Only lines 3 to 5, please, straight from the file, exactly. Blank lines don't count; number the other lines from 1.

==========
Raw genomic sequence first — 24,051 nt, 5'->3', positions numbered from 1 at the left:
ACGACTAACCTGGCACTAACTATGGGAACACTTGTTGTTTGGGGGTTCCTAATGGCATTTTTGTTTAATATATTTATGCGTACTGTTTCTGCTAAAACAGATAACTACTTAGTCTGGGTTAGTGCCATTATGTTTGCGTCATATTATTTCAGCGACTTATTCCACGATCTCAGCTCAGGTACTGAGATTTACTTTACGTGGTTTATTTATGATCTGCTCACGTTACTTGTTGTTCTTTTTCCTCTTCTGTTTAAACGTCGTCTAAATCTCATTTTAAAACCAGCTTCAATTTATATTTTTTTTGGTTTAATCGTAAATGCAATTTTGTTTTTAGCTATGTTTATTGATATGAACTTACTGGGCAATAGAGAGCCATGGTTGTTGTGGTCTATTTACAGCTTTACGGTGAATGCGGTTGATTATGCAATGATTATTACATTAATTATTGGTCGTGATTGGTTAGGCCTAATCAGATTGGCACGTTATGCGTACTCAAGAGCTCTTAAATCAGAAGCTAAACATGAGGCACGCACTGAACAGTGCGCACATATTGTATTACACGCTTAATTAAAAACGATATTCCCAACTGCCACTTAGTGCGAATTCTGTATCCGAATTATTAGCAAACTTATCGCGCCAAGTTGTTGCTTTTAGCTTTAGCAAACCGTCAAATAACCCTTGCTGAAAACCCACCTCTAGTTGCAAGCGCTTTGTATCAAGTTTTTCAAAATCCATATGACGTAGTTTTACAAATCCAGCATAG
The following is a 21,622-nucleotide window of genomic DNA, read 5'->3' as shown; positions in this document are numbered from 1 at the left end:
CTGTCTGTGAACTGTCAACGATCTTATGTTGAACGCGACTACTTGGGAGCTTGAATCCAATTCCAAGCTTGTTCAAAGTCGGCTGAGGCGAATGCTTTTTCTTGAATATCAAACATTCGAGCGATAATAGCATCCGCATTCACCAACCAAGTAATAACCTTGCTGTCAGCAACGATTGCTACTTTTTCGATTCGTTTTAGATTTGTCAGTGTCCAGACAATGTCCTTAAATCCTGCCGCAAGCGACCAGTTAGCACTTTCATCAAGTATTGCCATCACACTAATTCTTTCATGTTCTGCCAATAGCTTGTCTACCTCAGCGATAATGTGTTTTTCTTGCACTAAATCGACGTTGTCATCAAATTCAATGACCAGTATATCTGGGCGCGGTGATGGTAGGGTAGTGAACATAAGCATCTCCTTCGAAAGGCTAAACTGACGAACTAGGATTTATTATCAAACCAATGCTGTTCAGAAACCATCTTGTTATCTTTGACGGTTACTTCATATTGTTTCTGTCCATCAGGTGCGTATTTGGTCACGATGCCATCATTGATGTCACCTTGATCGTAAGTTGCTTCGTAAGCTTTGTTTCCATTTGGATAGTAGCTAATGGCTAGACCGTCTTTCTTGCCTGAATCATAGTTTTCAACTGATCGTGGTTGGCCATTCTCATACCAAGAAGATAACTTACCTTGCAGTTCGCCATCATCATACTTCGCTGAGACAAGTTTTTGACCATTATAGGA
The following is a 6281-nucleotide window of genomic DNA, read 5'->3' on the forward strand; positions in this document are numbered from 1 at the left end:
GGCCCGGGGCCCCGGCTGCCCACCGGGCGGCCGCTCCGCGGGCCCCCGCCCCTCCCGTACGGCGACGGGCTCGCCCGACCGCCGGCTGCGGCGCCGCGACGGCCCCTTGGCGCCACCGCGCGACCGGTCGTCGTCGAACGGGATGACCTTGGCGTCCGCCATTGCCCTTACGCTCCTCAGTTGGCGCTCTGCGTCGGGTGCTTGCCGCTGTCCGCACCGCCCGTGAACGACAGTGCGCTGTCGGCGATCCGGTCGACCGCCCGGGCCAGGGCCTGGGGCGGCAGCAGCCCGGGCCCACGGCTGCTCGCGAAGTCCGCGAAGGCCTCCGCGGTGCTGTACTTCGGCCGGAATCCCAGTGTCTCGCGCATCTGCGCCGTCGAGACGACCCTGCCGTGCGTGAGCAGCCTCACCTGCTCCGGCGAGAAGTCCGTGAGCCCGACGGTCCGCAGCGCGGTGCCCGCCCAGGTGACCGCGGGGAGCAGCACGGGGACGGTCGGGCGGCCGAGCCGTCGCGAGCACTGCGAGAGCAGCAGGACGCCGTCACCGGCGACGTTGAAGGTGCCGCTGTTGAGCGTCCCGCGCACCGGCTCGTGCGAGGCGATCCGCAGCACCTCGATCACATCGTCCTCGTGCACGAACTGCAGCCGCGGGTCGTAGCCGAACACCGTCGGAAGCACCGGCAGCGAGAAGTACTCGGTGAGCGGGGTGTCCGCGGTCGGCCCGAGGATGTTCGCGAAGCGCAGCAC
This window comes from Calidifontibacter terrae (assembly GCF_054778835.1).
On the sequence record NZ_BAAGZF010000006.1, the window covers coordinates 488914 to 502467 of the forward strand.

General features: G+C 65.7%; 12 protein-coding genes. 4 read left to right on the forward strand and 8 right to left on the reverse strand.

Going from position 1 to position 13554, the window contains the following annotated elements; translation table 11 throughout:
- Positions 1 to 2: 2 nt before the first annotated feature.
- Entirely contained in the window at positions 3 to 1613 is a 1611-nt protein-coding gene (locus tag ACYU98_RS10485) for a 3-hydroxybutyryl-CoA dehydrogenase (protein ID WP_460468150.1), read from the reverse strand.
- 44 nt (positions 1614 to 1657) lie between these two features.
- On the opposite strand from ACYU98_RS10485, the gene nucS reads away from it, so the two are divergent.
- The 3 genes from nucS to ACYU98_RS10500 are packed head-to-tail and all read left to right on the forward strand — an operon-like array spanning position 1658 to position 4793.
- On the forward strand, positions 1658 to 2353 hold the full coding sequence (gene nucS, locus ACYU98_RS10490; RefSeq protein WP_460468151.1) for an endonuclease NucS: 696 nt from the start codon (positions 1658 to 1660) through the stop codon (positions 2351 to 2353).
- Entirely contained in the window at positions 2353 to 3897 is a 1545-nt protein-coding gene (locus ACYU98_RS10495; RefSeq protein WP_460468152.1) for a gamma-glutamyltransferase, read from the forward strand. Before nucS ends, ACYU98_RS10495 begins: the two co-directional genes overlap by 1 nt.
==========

The following is a 21,622-nucleotide window of genomic DNA, read 5'->3' as shown; positions in this document are numbered from 1 at the left end:
CTGTCTGTGAACTGTCAACGATCTTATGTTGAACGCGACTACTTGGGAGCTTGAATCCAATTCCAAGCTTGTTCAAAGTCGGCTGAGGCGAATGCTTTTTCTTGAATATCAAACATTCGAGCGATAATAGCATCCGCATTCACCAACCAAGTAATAACCTTGCTGTCAGCAACGATTGCTACTTTTTCGATTCGTTTTAGATTTGTCAGTGTCCAGACAATGTCCTTAAATCCTGCCGCAAGCGACCAGTTAGCACTTTCATCAAGTATTGCCATCACACTAATTCTTTCATGTTCTGCCAATAGCTTGTCTACCTCAGCGATAATGTGTTTTTCTTGCACTAAATCGACGTTGTCATCAAATTCAATGACCAGTATATCTGGGCGCGGTGATGGTAGGGTAGTGAACATAAGCATCTCCTTCGAAAGGCTAAACTGACGAACTAGGATTTATTATCAAACCAATGCTGTTCAGAAACCATCTTGTTATCTTTGACGGTTACTTCATATTGTTTCTGTCCATCAGGTGCGTATTTGGTCACGATGCCATCATTGATGTCACCTTGATCGTAAGTTGCTTCGTAAGCTTTGTTTCCATTTGGATAGTAGCTAATGGCTAGACCGTCTTTCTTGCCTGAATCATAGTTTTCAACTGATCGTGGTTGGCCATTCTCATACCAAGAAGATAACTTACCTTGCAGTTCGCCATCATCATACTTCGCTGAGACAAGTTTTTGACCATTATAGGA
The following is a 6281-nucleotide window of genomic DNA, read 5'->3' on the forward strand; positions in this document are numbered from 1 at the left end: